Woodbury continued, "The work is tireless, but getting to know the right people and the right guys nationally and internationally have really boosted our program. I've been fortunate to be surrounded by unbelievable people in my coaching staff and my supporting staff."

Exactly when The Nation fled obscurity and earned national visibility is traced to January of 2018, when they cultivated a unique and multi-dimensional talent in Abdou N'Diaye. A long 6-foot-10 forward who guards nearly every position on the floor and possesses a guard's skill set, N'Diaye blossomed as a stretch four in a short period time.

After a less than memorable stay at now defunct CGM Academy in Arizona, N'Diaye transferred to The Nation. He averaged  a team-best 27 points, 14 rebounds, and five blocks and ultimately chose Illinois State over Wichita State, UNLV, Ole Miss, and a barrage of others.

"That took us from nobody to somebody really quick," said Woodbury.

"I got a call from a friend who needed to place a young man who had just witnessed his prep school close down in one of those tragedy stories you hear about. Abdou flourished, he evolved as a mega recruit very quickly. Gregg Marshall was here. Georgetown and UNLV came here, the list goes on and on. With the recruiting class we were able to put together this year, in a relatively quick period of time, that speaks for itself."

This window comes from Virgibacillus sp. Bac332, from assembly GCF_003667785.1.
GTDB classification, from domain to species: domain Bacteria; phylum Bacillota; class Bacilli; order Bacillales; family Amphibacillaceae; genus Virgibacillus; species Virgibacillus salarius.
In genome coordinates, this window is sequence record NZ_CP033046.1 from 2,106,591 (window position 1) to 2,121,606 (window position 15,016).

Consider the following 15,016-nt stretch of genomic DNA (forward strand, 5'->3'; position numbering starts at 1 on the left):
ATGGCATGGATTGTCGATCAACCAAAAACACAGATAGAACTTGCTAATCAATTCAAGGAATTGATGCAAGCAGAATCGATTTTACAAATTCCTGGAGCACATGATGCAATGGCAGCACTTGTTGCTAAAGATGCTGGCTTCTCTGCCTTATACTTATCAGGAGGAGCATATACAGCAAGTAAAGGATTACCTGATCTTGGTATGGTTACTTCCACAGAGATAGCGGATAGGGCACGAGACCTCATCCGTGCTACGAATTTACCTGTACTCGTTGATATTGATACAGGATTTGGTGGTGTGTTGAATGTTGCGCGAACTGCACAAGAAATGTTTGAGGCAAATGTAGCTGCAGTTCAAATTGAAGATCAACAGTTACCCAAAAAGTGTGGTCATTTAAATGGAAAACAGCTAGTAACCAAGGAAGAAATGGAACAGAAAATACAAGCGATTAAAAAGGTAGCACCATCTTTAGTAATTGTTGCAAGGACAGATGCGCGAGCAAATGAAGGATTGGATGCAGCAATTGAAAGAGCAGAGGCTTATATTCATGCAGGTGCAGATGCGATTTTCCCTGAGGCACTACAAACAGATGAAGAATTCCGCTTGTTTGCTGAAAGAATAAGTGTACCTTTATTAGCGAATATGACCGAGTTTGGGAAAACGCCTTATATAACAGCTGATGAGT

Headlining the program is a versatile returning piece in 6-foot-7 Marvens Petion, a hyper-athletic wing. With his open court finishing and defensive tenacity and instinctive style, Petion has the potential to author a breakout year in the aforementioned SIAA.

"The kid is a freak," Woodbury explained.

 "He's grown to 6-foot-7 with a 7-foot, a 7-foot-1 wingspan. He defends like an absolute maniac. He defends the 1-3, rebounds the heck out of the ball and his outside game is gradually improving. What's noteworthy about Marvens is he plays above the rim at all times. The most unique part about his game is that he's still new to basketball. He was a soccer player before he came into this country. The game is still new to him and that's where he's got upside, because he's a sponge. He accepts responsibility. He comes in with his hard hat every day."